I stuck a fork in it and it isn’t done. I am not yet happy with my new presentation.
I spent a lot of time this year working with students on communication skills. I know that good presentations tell stories. I know that good presentations do not come loaded with bullets.
So I am cleaning up my own slides for my first presentation tomorrow at Building Learning Communities. I should have the thing done just in time. But as I work, I am reminded of some of the good work our faculty did this year in habit breaking.
We knew we got the message across when one of our street-smart senior girls shared what she learned:
"The slides are not for me, they are for my audience."
As for bullets, most of the time, she noted, the audience doesn’t need them.
A strong image, or a word, or a short phrase, on a stark black or white background–that makes an impact.
And it makes a bigger impact if it is part of a story.
So while I go back and weed and attempt to better practice what I’ve preached, I’ll share some of the resources we used this year as we began to retool our presentations.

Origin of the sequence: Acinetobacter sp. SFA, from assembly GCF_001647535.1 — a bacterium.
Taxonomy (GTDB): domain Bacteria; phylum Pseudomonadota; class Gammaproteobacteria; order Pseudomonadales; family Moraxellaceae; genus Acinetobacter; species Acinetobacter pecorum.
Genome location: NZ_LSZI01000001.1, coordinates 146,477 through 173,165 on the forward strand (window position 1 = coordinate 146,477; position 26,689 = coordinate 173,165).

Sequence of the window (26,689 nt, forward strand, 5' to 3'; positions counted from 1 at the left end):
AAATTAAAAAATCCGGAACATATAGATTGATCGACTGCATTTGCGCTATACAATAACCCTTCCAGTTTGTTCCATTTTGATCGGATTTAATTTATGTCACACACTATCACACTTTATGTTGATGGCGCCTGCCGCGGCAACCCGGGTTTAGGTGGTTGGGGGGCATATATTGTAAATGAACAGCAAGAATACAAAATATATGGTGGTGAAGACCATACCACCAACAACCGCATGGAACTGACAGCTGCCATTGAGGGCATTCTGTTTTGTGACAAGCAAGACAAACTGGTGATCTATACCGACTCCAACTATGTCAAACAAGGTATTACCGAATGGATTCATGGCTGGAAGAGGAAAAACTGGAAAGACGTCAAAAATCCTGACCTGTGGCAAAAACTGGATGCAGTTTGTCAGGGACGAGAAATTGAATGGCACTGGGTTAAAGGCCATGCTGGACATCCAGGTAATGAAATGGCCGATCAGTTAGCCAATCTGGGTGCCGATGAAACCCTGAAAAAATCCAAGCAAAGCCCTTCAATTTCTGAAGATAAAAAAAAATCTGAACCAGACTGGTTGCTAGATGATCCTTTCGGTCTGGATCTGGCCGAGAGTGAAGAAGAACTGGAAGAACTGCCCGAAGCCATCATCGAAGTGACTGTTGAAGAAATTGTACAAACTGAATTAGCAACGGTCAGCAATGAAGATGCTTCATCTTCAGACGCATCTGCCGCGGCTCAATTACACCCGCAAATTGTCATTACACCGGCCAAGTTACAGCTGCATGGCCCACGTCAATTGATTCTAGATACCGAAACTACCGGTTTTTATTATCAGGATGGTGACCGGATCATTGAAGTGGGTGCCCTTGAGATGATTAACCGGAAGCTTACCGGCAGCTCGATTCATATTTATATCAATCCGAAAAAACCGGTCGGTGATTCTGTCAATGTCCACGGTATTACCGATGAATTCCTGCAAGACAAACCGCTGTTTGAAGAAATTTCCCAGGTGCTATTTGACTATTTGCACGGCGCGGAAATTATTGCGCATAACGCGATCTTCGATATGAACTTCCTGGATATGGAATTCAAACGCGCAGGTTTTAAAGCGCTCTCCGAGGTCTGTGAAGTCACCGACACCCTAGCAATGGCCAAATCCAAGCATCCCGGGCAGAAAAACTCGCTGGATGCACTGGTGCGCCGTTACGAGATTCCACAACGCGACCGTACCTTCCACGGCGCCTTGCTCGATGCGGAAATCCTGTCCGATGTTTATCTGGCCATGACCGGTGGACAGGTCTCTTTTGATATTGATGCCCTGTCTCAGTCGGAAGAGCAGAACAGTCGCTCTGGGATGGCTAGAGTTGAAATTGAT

Rethinking PowerPoint and presentations of all brands:
- PowerPoint Extreme Makeover: Dean Shareski (whom I just met in the lobby!) looks at PowerPoint as a storytelling tool and posts his presentation (recorded with Camtasia). Great principles to consider, including "get rid of the templates and begin with a blank slate" and "show me what you mean." Cool before and after examples. Perfect to use at an inservice.
- Gettysburg Address PowerPoint: This classic, and very effective example, demonstrates what bullets might have done to Lincoln’s rhetorical eloquence back in 1863.
- Presentation Zen: Garr Reynolds’ blog is devoted to presentation design issues. Lots to explore.
- Ira Glass on Storytelling: Veteran storytelling, and host of NPR’s This American Life, shares powerful advice for telling a good story.
- Cliff Atkinson: Beyond Bullets:
- highlights his favorite 11 here. (in very small bullet points) Garr Reynolds
- Stop Your Presentation Before it Kills Again Kathy Sierra presents simple, powerful advice. Check out her "Do My Slides Suck" Test
Also, take a look at the style these presentations use to break the template: